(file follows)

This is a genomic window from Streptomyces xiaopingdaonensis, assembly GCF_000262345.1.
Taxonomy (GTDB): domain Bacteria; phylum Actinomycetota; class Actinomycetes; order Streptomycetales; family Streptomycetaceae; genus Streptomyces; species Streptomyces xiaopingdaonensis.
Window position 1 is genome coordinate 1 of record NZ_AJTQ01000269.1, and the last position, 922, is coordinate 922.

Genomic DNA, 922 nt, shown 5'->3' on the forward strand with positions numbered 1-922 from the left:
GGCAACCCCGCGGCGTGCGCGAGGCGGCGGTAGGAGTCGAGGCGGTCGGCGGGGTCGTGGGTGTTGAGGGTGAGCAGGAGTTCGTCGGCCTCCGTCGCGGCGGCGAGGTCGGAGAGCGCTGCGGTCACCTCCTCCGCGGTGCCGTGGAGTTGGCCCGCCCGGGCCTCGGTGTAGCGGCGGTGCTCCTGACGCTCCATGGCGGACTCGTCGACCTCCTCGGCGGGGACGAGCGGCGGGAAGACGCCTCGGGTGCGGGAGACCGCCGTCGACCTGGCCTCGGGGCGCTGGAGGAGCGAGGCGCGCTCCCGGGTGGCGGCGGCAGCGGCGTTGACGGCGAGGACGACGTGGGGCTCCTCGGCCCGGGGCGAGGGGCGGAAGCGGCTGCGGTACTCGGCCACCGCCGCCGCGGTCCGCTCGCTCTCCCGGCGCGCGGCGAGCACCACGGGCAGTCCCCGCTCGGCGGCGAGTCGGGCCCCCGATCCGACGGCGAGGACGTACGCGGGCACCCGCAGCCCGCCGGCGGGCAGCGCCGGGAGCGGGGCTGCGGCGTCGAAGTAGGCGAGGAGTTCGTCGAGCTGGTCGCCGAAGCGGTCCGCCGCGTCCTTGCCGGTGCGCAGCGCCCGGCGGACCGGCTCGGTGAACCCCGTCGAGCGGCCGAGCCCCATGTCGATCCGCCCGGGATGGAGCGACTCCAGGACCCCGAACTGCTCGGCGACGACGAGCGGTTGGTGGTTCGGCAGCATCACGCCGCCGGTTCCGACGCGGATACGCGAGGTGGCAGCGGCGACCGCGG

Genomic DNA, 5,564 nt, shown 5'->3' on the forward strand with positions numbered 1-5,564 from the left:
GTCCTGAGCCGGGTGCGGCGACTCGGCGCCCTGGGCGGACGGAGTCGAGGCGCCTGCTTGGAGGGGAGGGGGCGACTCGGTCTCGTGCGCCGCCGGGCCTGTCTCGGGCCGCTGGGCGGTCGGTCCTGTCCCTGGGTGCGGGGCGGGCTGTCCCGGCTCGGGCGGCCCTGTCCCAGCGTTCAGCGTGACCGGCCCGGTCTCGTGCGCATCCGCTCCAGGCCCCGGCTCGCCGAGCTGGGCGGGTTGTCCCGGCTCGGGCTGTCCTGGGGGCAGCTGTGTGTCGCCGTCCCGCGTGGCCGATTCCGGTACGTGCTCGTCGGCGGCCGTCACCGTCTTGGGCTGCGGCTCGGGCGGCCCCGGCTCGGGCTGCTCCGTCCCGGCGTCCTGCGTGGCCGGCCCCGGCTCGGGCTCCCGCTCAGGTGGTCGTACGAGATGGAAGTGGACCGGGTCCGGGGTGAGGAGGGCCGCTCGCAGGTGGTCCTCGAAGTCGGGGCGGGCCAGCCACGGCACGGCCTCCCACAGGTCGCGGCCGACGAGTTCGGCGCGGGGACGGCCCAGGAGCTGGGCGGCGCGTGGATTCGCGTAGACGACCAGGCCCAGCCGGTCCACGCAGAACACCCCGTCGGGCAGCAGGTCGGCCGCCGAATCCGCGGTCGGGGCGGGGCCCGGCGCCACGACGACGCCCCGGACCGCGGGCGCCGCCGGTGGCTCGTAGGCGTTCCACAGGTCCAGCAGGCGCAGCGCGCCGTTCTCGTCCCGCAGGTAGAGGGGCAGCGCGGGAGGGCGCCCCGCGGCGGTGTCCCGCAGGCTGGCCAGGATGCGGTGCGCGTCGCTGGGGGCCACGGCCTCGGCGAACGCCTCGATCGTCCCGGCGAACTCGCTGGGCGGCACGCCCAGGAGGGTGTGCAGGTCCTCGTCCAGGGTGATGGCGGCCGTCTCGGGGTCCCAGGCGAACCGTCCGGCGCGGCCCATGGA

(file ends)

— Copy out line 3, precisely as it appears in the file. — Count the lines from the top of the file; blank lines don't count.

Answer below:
Window position 1 is genome coordinate 1 of record NZ_AJTQ01000269.1, and the last position, 922, is coordinate 922.